As the eyes of the world remain fastened on Ukraine, people passionate about the health of parents and babies are asking what they can do to help.
As a lactation support professional, there is one important action you can take: Educate those in your circle about the fact that donations of infant formula are not the way to help–and in fact, pose serious risks for infants and parents.
Donated breastmilk substitutes, including infant formula, other milk products, commercial complementary foods, and feeding equipment (such as bottles, teats, and breast pumps) are currently flooding into Ukraine–according to an article by Baby Milk Action/IBFAN UK. One manufacturer alone recently publicized its donation of 2.5 million CZK (about 100,000 EUR or 100,000 US dollars) worth of formula from the Czech Republic to Ukraine. And these donations are creating very real health and safety risks for babies, young children, and parents.
While targeted distribution of these products is essential to infant survival, sending breastmilk substitutes and associated products to Ukraine - or any emergency situation - outside of a coordinated relief effort knowledgeable about best practices is a bad idea. Here’s why:
- Formula donations undermine efforts to protect breastfeeding. Breastfeeding is more critical than ever during an emergency, as it provides food, hydration, immunity, and connection, as well as comfort and stress reduction for both parents and babies.
- Mass distribution of formula perpetuates the dangerous myth that lactating parents are less likely to be able to provide milk for their babies under crisis conditions. The reality: As long as parent and baby are kept together and supported to feed often, stress is very unlikely to affect milk supply.
- Donated formula may be incorrect for the age or stage of the baby who receives it, and labels may be missing or in a language the parent cannot read, leading to dangerous errors in preparation or use.
- Families who are displaced face challenges in obtaining clean water for mixing formula and in properly sanitizing bottles and teats. Babies face life-threatening risks from water-related illness, making formula use in these circumstances potentially very dangerous.
- Where formula is needed, relief organizations on the ground procure what is needed and target distribution along with supports for safer use.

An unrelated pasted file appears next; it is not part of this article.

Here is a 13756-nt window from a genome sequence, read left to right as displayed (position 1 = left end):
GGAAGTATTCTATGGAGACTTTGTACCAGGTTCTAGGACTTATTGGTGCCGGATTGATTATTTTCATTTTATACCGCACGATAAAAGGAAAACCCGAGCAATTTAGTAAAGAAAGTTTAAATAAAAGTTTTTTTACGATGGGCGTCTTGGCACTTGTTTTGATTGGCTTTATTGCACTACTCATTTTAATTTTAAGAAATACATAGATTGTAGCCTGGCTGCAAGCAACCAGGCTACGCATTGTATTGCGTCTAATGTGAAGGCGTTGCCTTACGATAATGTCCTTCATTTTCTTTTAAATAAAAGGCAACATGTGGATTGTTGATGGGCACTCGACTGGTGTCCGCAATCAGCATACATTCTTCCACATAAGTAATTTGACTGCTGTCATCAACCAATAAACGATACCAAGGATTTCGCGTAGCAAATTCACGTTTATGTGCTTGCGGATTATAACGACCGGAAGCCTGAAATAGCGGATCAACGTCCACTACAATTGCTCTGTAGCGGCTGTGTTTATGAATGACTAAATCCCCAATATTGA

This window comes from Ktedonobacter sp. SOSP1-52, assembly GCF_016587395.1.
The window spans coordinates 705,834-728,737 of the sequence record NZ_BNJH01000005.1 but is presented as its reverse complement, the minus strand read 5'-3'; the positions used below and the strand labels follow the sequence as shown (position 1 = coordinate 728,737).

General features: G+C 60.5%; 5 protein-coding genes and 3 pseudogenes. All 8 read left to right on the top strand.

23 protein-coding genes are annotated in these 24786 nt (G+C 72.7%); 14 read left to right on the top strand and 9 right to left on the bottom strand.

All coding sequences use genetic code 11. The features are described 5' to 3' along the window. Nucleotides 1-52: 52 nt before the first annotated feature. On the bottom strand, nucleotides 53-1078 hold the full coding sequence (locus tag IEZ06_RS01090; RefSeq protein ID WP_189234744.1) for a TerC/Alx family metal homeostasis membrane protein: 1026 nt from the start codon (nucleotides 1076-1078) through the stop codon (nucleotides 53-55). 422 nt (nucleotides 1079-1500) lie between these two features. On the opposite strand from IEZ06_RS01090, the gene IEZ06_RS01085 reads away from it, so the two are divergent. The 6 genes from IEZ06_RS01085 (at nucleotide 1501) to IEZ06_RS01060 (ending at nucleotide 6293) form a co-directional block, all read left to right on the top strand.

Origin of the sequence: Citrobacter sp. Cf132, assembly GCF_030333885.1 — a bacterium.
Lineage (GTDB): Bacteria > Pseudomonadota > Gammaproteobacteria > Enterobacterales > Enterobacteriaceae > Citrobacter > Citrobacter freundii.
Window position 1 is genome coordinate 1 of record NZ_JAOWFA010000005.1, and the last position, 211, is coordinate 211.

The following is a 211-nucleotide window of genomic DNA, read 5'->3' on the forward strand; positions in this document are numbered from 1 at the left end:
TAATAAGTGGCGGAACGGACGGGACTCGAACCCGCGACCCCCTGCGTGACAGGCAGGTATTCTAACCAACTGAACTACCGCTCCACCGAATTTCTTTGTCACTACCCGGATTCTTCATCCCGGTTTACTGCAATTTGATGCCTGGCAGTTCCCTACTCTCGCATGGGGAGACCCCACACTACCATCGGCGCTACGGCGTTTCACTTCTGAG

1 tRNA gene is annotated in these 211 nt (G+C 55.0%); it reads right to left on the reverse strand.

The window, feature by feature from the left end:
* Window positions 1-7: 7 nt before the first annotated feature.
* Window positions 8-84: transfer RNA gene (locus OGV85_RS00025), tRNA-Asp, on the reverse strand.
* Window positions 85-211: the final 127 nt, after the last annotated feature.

Formula donations now threaten to undermine breastfeeding in Ukraine at a time when there are renewed and dedicated efforts to promote and shore up rates of human milk feeding among its people.
In Ukraine before the humanitarian conflict, breastfeeding was initiated in almost all infants - more than 95 per cent. About 20 per cent were exclusively breastfeeding at six months, and at one year, nearly 40 percent of infants still receiving some breastmilk. Lactation support - instead of unsolicited formula donations - was a significant part of the strategy for mothers and young children displaced during the conflict in eastern Ukraine, with 56 per cent still being supported to breastfeed at one year of age in 2015.
In 2014 Ukraine itself issued a strong statement asking the world not to donate breastmilk substitutes, in a statement it made with UNICEF and WHO. And in 2020, the Ukraine Ministry of Health redoubled its commitment to breastfeeding, working alongside UNICEF to pledge support for breastfeeding in public and workplace lactation practices, as well as legislative support for the WHO Code Breastfeeding support is at the heart of national family-friendly policy (unicef.org).
What About Human Milk Donations?
Educate those in your circle that human milk donations should only be sent under certain conditions:
- They are based on identified need.
- They are part of a coordinated, targeted intervention involving local medical agencies or UNICEF and including a cold chain and careful management system.
What Can Be Done Instead?
- Educate your community about the risks of formula donations and the critical importance of supporting breast/chestfeeding parents in Ukraine to continue providing their milk to their babies.
- Locate a trusted place to donate money instead–this can be the most effective way to help. UNICEF or here are good places to start.
- Consider sharing this joint statement, issued this week by UNICEF and the Infant Feeding in Emergency Core Group, within your network to further spread the word.